In the mid-1960s, manufacturers began building effects like distortions or phase shifters into certain models. But nothing was as ambitious as the Guitar organ. At least three manufacturers actually got to the point of releasing these instruments, the most high profile of these being from Vox in the UK. The first of these appeared in 1966 as the Vox Model V251, a combination of the Vox Continental organ and Vox Phantom solidbody guitar. The fingerboard’s frets are wired to a set of organ tone generators, so that when a string is depressed, it touches a fret which completes a circuit and triggers the appropriate note. Although the basic idea was sound, it quickly became apparent that the amount of wood required to be removed from the guitar body in order to squeeze in the organ circuitry resulted in a poor-sounding electric guitar.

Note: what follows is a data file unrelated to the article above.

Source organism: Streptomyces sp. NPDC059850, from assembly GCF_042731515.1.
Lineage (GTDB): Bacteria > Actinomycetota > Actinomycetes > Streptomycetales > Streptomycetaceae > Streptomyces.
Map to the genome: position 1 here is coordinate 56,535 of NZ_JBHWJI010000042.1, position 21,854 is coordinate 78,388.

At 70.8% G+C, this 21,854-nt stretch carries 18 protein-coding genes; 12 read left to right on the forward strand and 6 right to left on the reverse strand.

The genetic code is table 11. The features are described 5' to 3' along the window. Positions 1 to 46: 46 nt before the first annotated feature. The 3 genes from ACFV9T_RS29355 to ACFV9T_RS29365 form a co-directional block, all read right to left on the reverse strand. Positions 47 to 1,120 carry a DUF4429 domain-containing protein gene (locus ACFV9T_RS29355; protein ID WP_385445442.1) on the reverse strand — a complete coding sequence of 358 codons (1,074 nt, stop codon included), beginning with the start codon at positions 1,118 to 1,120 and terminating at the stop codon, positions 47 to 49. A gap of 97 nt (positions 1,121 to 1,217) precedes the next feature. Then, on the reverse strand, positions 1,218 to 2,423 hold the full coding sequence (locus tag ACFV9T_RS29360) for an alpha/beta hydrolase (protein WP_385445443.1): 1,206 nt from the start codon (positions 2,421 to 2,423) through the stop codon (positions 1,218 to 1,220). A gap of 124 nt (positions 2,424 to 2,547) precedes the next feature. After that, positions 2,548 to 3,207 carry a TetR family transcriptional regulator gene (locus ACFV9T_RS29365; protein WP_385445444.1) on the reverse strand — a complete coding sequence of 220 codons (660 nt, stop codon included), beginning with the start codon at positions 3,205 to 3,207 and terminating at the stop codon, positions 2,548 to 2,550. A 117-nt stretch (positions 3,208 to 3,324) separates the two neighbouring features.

In the late 1960s, Texas-based Musiconics International introduced the world to the Guitorgan, which was based upon a design by Bob Murrell. In this case, the organ circuitry was built into a Japanese Univox “Effie,” a semi-hollowbody guitar which cut down on the weight. The guitar bodies had enough room in which the organ circuitry could be placed. About 3,000 Guitorgans were eventually built. The idea briefly resurfaced again in 1976 as the Godwin Organ (notice that the word “guitar” was not used), but while the organ sound was quite good, the guitar sound still lacked the punch players expected of these instruments. Thus, until the birth of the guitar synthesizer, the idea of combining a keyboard instrument with a guitar was shelved.